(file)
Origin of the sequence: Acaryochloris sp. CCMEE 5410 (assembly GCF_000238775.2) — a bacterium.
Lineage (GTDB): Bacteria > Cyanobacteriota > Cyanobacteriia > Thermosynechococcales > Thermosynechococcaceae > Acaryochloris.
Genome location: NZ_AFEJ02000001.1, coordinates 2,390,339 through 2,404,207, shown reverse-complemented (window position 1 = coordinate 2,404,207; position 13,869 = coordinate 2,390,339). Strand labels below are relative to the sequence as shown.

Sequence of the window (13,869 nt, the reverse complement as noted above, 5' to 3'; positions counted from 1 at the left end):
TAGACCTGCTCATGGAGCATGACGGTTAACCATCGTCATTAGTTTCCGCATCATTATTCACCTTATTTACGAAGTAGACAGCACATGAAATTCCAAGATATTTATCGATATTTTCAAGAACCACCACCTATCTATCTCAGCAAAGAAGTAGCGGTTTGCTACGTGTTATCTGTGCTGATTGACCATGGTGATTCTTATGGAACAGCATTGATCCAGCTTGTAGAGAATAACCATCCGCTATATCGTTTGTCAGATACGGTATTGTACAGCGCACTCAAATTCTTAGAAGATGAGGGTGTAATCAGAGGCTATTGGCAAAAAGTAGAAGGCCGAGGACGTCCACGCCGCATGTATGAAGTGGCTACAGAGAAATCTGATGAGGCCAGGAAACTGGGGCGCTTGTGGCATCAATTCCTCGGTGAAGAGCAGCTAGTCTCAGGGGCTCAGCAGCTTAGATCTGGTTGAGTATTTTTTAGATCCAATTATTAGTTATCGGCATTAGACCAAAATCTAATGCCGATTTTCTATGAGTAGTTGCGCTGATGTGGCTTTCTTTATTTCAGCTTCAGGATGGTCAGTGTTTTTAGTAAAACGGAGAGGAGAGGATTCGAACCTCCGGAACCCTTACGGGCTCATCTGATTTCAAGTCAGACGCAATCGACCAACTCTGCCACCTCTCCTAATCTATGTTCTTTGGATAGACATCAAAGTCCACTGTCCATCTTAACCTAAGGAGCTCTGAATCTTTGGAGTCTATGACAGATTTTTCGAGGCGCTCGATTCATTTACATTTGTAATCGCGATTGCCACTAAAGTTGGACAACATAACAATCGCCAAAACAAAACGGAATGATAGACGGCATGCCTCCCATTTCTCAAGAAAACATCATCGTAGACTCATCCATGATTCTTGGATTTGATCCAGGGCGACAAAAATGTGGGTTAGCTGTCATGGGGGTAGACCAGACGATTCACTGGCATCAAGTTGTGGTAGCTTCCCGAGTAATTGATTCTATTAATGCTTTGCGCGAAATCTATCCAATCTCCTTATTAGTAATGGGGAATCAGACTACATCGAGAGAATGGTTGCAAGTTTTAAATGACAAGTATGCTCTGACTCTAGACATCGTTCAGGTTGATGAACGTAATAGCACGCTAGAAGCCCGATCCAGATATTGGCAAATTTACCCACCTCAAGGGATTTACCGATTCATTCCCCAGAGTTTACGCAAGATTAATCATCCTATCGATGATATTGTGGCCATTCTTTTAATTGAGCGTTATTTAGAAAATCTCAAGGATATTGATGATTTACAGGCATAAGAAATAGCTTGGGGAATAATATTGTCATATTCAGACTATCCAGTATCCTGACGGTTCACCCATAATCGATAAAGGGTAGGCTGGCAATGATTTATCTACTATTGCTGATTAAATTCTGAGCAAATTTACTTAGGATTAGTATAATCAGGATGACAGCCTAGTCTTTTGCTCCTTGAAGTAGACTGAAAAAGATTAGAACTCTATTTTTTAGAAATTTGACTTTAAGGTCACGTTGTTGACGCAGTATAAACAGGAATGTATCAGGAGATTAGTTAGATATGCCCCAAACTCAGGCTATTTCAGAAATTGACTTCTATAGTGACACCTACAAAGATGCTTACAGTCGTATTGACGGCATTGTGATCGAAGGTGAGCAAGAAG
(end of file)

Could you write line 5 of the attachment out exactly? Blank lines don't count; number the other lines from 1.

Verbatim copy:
TAGACCTGCTCATGGAGCATGACGGTTAACCATCGTCATTAGTTTCCGCATCATTATTCACCTTATTTACGAAGTAGACAGCACATGAAATTCCAAGATATTTATCGATATTTTCAAGAACCACCACCTATCTATCTCAGCAAAGAAGTAGCGGTTTGCTACGTGTTATCTGTGCTGATTGACCATGGTGATTCTTATGGAACAGCATTGATCCAGCTTGTAGAGAATAACCATCCGCTATATCGTTTGTCAGATACGGTATTGTACAGCGCACTCAAATTCTTAGAAGATGAGGGTGTAATCAGAGGCTATTGGCAAAAAGTAGAAGGCCGAGGACGTCCACGCCGCATGTATGAAGTGGCTACAGAGAAATCTGATGAGGCCAGGAAACTGGGGCGCTTGTGGCATCAATTCCTCGGTGAAGAGCAGCTAGTCTCAGGGGCTCAGCAGCTTAGATCTGGTTGAGTATTTTTTAGATCCAATTATTAGTTATCGGCATTAGACCAAAATCTAATGCCGATTTTCTATGAGTAGTTGCGCTGATGTGGCTTTCTTTATTTCAGCTTCAGGATGGTCAGTGTTTTTAGTAAAACGGAGAGGAGAGGATTCGAACCTCCGGAACCCTTACGGGCTCATCTGATTTCAAGTCAGACGCAATCGACCAACTCTGCCACCTCTCCTAATCTATGTTCTTTGGATAGACATCAAAGTCCACTGTCCATCTTAACCTAAGGAGCTCTGAATCTTTGGAGTCTATGACAGATTTTTCGAGGCGCTCGATTCATTTACATTTGTAATCGCGATTGCCACTAAAGTTGGACAACATAACAATCGCCAAAACAAAACGGAATGATAGACGGCATGCCTCCCATTTCTCAAGAAAACATCATCGTAGACTCATCCATGATTCTTGGATTTGATCCAGGGCGACAAAAATGTGGGTTAGCTGTCATGGGGGTAGACCAGACGATTCACTGGCATCAAGTTGTGGTAGCTTCCCGAGTAATTGATTCTATTAATGCTTTGCGCGAAATCTATCCAATCTCCTTATTAGTAATGGGGAATCAGACTACATCGAGAGAATGGTTGCAAGTTTTAAATGACAAGTATGCTCTGACTCTAGACATCGTTCAGGTTGATGAACGTAATAGCACGCTAGAAGCCCGATCCAGATATTGGCAAATTTACCCACCTCAAGGGATTTACCGATTCATTCCCCAGAGTTTACGCAAGATTAATCATCCTATCGATGATATTGTGGCCATTCTTTTAATTGAGCGTTATTTAGAAAATCTCAAGGATATTGATGATTTACAGGCATAAGAAATAGCTTGGGGAATAATATTGTCATATTCAGACTATCCAGTATCCTGACGGTTCACCCATAATCGATAAAGGGTAGGCTGGCAATGATTTATCTACTATTGCTGATTAAATTCTGAGCAAATTTACTTAGGATTAGTATAATCAGGATGACAGCCTAGTCTTTTGCTCCTTGAAGTAGACTGAAAAAGATTAGAACTCTATTTTTTAGAAATTTGACTTTAAGGTCACGTTGTTGACGCAGTATAAACAGGAATGTATCAGGAGATTAGTTAGATATGCCCCAAACTCAGGCTATTTCAGAAATTGACTTCTATAGTGACACCTACAAAGATGCTTACAGTCGTATTGACGGCATTGTGATCGAAGGTGAGCAAGAAG